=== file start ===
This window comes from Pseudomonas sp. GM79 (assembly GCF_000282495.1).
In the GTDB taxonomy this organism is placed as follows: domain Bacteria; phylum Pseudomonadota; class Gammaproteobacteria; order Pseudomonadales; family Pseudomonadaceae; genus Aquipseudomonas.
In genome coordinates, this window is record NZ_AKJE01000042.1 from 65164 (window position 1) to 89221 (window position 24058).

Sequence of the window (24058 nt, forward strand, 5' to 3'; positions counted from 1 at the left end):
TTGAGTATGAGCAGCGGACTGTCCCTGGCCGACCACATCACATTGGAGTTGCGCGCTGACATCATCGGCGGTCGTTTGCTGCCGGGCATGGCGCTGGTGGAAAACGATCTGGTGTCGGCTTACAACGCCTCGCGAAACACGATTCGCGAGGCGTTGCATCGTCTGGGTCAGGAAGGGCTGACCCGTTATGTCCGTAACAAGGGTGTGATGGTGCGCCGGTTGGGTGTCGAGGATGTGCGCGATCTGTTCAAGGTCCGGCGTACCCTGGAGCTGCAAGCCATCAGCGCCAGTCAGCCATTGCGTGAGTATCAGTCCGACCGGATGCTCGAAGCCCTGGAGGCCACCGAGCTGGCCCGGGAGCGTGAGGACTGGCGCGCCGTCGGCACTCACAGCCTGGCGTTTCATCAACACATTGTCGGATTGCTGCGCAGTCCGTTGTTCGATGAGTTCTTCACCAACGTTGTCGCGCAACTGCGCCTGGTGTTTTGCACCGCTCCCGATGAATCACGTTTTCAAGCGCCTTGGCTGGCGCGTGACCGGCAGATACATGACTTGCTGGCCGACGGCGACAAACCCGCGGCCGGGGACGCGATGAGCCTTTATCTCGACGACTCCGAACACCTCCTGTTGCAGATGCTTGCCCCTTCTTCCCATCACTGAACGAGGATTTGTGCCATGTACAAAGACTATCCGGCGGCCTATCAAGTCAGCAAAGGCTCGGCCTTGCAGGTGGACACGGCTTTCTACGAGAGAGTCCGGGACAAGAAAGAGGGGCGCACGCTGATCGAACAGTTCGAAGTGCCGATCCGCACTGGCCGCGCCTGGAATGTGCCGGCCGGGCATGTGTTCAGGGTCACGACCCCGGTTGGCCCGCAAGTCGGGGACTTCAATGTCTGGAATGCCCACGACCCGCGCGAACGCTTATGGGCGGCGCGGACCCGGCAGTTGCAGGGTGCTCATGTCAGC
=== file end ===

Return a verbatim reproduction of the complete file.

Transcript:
This window comes from Pseudomonas sp. GM79 (assembly GCF_000282495.1).
In the GTDB taxonomy this organism is placed as follows: domain Bacteria; phylum Pseudomonadota; class Gammaproteobacteria; order Pseudomonadales; family Pseudomonadaceae; genus Aquipseudomonas.
In genome coordinates, this window is record NZ_AKJE01000042.1 from 65164 (window position 1) to 89221 (window position 24058).

Sequence of the window (24058 nt, forward strand, 5' to 3'; positions counted from 1 at the left end):
TTGAGTATGAGCAGCGGACTGTCCCTGGCCGACCACATCACATTGGAGTTGCGCGCTGACATCATCGGCGGTCGTTTGCTGCCGGGCATGGCGCTGGTGGAAAACGATCTGGTGTCGGCTTACAACGCCTCGCGAAACACGATTCGCGAGGCGTTGCATCGTCTGGGTCAGGAAGGGCTGACCCGTTATGTCCGTAACAAGGGTGTGATGGTGCGCCGGTTGGGTGTCGAGGATGTGCGCGATCTGTTCAAGGTCCGGCGTACCCTGGAGCTGCAAGCCATCAGCGCCAGTCAGCCATTGCGTGAGTATCAGTCCGACCGGATGCTCGAAGCCCTGGAGGCCACCGAGCTGGCCCGGGAGCGTGAGGACTGGCGCGCCGTCGGCACTCACAGCCTGGCGTTTCATCAACACATTGTCGGATTGCTGCGCAGTCCGTTGTTCGATGAGTTCTTCACCAACGTTGTCGCGCAACTGCGCCTGGTGTTTTGCACCGCTCCCGATGAATCACGTTTTCAAGCGCCTTGGCTGGCGCGTGACCGGCAGATACATGACTTGCTGGCCGACGGCGACAAACCCGCGGCCGGGGACGCGATGAGCCTTTATCTCGACGACTCCGAACACCTCCTGTTGCAGATGCTTGCCCCTTCTTCCCATCACTGAACGAGGATTTGTGCCATGTACAAAGACTATCCGGCGGCCTATCAAGTCAGCAAAGGCTCGGCCTTGCAGGTGGACACGGCTTTCTACGAGAGAGTCCGGGACAAGAAAGAGGGGCGCACGCTGATCGAACAGTTCGAAGTGCCGATCCGCACTGGCCGCGCCTGGAATGTGCCGGCCGGGCATGTGTTCAGGGTCACGACCCCGGTTGGCCCGCAAGTCGGGGACTTCAATGTCTGGAATGCCCACGACCCGCGCGAACGCTTATGGGCGGCGCGGACCCGGCAGTTGCAGGGTGCTCATGTCAGC